Most search marketers understand that it's important to understand your demographics before you can be successful in an SEO campaign. You need to understand who your customers are, why they might be searching for your business, and what kinds of things they want to see when they get to your site. Accordingly, market research is one of the first steps you'll need to take when planning an SEO campaign. With it, you'll be able to target the right keywords, craft the right content, and eventually get that target market to convert more often.

Unfortunately, there are a number of misconceptions and flawed approaches that prevent search marketers from researching their prospective audiences effectively.


The first problem comes in budgeting, both in terms of time and money. As you might imagine, the more time and money you invest in market research, the more raw information you're going to get. If you don't invest enough time, for example, you may not gather enough information to form a suitable conclusion. If you don't invest enough money, you might not get reliable information. But the problem also extends to the other end of the spectrum; if you invest too much at the outset, you may end up with redundant information or waste too much time and money for your information to be worth it.

The Right Questions to Ask

You also need to know what kinds of questions to ask. Simply learning "more" about your users isn't going to help you directly when it comes to planning your target keywords, creating an overall content strategy, or sketching a plan for your link building campaign. Keep your focus not on independent identifiers (such as education level or geographic location), but instead on how those identifiers relate to your campaign (such as how familiar they are with your industry, or how they're likely to search). Most marketers get caught up in seeking information without a tie back to a practical takeaway.


Most marketers end up relying only on one or two sources of information; this is inherently flawed. Different data sets are going to offer you slightly different insights, based on their selection samples and their approaches. It's far better to collect information from multiple sources to ensure you have the broadest perspective possible on your target market.

You'll also want to make sure you consult both primary and secondary sources. Secondary sources are sources that have already conducted research and have formed conclusions; for example, the US Census Bureau offers tons of demographic information you can access for free. Primary sources rely on your own research, and often take the form of surveys, interviews, or other firsthand methods of gathering information. These have complementary advantages and disadvantages, so be sure to take advantage of both.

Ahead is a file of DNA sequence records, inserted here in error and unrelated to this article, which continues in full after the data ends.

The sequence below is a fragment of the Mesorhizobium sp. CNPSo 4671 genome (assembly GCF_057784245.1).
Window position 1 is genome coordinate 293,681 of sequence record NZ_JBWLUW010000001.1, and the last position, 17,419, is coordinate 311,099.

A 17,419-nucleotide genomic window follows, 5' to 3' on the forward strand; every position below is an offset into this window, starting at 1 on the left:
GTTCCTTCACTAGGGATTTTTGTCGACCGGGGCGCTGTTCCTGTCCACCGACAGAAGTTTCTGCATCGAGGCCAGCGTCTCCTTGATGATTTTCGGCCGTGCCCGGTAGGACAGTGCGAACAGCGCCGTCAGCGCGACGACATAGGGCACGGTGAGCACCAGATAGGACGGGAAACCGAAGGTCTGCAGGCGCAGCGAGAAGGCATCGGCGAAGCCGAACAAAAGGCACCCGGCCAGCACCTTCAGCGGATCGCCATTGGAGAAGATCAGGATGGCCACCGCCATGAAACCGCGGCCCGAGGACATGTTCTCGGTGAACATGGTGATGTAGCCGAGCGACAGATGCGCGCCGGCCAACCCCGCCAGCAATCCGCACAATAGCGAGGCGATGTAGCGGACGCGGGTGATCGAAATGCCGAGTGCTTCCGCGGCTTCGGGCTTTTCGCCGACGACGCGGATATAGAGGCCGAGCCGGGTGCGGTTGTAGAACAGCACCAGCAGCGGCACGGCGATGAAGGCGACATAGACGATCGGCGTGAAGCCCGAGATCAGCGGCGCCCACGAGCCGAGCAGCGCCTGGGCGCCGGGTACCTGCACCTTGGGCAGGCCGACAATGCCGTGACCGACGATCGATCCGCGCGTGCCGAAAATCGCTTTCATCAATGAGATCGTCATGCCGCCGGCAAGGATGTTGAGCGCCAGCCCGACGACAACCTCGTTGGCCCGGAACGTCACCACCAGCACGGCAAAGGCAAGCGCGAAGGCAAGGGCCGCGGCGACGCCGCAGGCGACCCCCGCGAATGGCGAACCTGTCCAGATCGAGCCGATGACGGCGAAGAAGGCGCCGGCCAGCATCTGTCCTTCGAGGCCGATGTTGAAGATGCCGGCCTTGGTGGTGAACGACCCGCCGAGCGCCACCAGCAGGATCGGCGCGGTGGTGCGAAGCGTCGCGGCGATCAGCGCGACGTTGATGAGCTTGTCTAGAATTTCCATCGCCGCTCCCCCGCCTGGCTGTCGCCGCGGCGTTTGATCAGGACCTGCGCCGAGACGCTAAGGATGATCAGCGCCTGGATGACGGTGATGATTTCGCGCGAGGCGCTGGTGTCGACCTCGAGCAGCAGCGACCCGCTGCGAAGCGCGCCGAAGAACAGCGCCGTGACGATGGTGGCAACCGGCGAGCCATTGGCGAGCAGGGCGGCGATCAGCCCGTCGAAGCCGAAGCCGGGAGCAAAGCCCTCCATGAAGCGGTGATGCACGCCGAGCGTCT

Buying Cycle Considerations

Many search marketers also neglect an important aspect of demographics; the buying cycle. You might know your average customer's interest level, demographic makeup, and maybe even a bit about their search behavior, but at what point in the buying cycle are you targeting them? Are you looking for customers early in the research phase, or customers ready to buy immediately? There's a broad spectrum here (for most businesses), and you can get very different answers from the same target market based on where you set your goals.

The Right Demographics

When it comes to market research, most search marketers start with a demographic in mind. They then work to find more information about this demographic, using the methods and considerations I've mentioned above. This is useful, but it depends on one crucial assumption: that you've chosen the right demographic in the first place. Part of this question ties back to a broader question of your business, but don't underestimate it, and don't leave your assumptions unchallenged. Another demographic may exist in greater numbers, with a greater interest in your business--so don't leave any rocks unturned here.

If you can proactively identify and correct these misconceptions and flawed approaches before they interfere with your market research, you'll establish a better course for your organization's SEO campaign. This isn't a guarantee that all your information will be accurate, or that all your other market research techniques are correct, but it will help you avoid some of the most common pitfalls that prevent this work from being effective. From here, you can combine your market research with your competitive research, and start collecting the best target keywords for your campaign.